10. If you could live anywhere in the world other than the Lowcountry, where would that be?
My wife and I have a secret spot along the Pacific side of Costa Rica. It’s not where all the American surfers go; it’s 45 minutes up a dirt road from the beach to a completely secluded spot in the mountains called Rancho Tranquilo. There are three tiny “ranchos” or palm-thatched huts up on stilts in the middle of the rainforest with literally nothing around but monkeys, toucans, and sloths. Most peaceful place I’ve ever been. We’ve been a couple times, so I suppose if I had to live anywhere other than here, that would be it. There or Chiang Mai, Thailand. A magical little city in the mountains of northern Thailand. Food is amazing, people are friendly, and there’s a just a chill vibe everywhere you go. Kind of like Folly Beach if it were in the mountains of Northern Thailand.
As we evaluate the final quarter of 2016 (so far), not much has changed since the year began. Market predictions have been, in a word, predictable. A relatively comfortable pace of activity has been maintained thanks to continuing low unemployment and mortgage rates. The one basic drag on market acceleration has been inventory decline, and there is little to indicate that the low inventory situation will resolve anytime soon.
Market Stats through October 2016
As anticipated at the outset of the year, demand has remained high through the first three quarters of 2016, propping up sales and prices despite heavy reductions in inventory and months of supply across the country. With rental prices and employment opportunities in a consistent climb, year-over-year increases in home buying are probable for the rest of the year but not guaranteed.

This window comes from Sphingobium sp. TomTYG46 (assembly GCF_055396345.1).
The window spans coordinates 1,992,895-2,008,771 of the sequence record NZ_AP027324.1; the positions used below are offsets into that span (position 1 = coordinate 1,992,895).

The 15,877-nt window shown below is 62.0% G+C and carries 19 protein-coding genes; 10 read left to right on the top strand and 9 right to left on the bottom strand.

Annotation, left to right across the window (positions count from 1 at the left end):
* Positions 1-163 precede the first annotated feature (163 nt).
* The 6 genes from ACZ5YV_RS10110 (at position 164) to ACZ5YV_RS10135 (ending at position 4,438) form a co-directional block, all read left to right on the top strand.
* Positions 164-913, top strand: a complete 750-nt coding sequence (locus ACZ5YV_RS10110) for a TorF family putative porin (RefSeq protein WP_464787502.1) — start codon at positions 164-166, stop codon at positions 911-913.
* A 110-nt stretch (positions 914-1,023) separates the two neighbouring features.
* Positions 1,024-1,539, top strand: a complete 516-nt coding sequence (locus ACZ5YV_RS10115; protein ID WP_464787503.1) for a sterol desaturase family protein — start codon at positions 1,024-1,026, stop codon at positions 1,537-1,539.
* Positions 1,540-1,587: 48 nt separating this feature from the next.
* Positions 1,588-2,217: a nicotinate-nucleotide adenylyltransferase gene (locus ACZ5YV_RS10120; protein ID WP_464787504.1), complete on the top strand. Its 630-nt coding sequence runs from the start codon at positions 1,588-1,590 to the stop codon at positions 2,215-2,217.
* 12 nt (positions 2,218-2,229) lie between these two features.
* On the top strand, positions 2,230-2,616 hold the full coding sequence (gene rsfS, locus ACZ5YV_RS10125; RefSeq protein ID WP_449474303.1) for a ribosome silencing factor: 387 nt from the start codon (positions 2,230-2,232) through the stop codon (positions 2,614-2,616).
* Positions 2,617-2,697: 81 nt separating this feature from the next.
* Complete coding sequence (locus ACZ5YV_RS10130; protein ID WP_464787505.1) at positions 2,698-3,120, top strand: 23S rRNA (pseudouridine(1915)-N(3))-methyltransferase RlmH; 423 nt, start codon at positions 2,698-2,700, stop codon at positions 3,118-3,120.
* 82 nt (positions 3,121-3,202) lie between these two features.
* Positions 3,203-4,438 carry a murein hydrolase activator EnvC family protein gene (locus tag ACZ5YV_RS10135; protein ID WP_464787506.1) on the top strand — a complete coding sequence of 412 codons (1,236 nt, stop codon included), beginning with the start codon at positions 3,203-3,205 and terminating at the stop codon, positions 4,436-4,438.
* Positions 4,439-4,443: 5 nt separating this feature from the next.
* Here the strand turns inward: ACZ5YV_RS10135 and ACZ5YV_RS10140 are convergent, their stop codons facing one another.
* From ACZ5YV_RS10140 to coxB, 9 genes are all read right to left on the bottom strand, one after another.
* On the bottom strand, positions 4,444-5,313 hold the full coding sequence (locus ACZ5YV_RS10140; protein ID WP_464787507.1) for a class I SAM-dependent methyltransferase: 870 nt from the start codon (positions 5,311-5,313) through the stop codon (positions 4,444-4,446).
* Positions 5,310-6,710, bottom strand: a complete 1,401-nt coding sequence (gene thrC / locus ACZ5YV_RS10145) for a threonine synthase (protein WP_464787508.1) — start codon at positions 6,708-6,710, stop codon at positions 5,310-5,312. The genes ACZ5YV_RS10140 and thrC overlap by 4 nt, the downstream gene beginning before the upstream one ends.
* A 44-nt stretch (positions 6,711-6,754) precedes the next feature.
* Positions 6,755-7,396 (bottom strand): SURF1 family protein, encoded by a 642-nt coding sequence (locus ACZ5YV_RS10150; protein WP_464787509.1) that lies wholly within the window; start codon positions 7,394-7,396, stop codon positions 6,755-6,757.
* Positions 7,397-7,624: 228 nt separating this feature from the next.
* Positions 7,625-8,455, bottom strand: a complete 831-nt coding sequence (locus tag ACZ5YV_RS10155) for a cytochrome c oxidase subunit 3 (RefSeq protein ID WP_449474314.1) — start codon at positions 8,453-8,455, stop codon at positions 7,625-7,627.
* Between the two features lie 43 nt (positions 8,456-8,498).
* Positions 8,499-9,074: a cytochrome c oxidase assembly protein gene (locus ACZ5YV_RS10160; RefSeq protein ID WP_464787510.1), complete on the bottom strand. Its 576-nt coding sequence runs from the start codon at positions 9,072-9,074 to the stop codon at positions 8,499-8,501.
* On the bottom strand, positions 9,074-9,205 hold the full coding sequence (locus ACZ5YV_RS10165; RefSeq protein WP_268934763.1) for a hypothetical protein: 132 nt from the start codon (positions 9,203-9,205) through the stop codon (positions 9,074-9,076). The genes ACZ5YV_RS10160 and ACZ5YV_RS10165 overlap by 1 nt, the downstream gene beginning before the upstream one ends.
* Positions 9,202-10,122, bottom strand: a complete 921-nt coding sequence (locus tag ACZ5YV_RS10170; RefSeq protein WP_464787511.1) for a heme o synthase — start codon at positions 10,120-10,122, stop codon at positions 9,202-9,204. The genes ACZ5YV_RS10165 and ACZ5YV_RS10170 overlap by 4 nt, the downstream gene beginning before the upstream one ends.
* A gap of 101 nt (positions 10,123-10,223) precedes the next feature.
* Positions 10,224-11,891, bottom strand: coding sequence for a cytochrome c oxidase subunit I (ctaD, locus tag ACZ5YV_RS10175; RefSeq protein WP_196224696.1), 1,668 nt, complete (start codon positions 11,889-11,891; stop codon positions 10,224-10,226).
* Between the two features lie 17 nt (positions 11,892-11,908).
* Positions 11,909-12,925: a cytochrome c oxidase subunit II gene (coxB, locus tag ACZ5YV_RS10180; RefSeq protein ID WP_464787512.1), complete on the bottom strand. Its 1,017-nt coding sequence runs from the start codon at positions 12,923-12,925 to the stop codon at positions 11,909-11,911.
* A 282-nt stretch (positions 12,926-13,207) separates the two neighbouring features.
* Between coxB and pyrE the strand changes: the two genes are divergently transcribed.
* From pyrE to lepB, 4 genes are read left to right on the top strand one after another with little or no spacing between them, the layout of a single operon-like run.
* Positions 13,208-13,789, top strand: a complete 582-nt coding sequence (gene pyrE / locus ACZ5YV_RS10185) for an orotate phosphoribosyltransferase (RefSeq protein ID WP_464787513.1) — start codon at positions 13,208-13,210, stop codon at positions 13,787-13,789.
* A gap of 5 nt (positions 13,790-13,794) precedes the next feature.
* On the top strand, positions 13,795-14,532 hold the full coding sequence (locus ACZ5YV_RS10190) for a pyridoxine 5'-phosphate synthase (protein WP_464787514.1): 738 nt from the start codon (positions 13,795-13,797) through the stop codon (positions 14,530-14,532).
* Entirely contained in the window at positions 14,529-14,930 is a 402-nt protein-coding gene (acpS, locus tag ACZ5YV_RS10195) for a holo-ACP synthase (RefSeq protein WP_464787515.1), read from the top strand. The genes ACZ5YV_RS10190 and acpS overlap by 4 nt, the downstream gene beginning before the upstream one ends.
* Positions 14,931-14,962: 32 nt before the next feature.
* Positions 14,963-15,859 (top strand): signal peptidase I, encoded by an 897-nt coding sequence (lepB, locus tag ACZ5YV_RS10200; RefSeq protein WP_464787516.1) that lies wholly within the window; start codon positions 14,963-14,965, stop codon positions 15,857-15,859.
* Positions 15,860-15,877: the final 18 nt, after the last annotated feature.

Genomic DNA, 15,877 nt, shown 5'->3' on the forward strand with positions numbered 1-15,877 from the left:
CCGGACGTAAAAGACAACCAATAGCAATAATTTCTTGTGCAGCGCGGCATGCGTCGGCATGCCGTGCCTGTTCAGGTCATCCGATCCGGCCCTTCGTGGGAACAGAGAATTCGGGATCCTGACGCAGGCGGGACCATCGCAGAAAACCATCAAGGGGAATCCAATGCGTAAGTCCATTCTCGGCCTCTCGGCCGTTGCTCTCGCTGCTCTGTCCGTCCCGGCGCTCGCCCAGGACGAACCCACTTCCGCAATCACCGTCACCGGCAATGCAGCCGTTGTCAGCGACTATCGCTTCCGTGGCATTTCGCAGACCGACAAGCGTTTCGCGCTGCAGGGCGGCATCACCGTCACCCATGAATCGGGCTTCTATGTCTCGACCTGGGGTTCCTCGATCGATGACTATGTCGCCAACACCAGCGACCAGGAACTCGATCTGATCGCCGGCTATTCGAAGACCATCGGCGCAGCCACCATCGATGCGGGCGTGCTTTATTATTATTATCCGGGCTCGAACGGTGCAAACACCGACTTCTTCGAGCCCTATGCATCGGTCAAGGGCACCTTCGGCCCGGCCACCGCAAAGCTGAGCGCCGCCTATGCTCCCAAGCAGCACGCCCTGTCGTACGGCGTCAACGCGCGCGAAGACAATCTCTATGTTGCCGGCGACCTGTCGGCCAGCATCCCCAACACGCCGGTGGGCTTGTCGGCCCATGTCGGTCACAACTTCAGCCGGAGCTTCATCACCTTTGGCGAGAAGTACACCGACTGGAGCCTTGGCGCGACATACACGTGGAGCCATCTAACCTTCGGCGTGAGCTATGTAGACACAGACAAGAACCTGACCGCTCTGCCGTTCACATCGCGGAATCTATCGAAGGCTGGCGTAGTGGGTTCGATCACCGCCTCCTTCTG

Market Stats through September 2016
Charleston-area home sales increased in August after dipping for the first time in five years in July. Conventional wisdom indicates that year-over-year declines may be present for the remainder of the year, given the low inventory situation in most markets. Demand is certainly present and has created competitive situations that have kept prices up. Rental prices are also up, which may lure more toward home ownership.
Market Stats through August 2016
Looking for things to do in West Ashley? From the always fun West Ashley Park to the brand new farmer’s market and Higgins Pier, there’s a lot of inexpensive (and free!) ways to spend your time outside west of the Ashley River. Here are four of our favorites: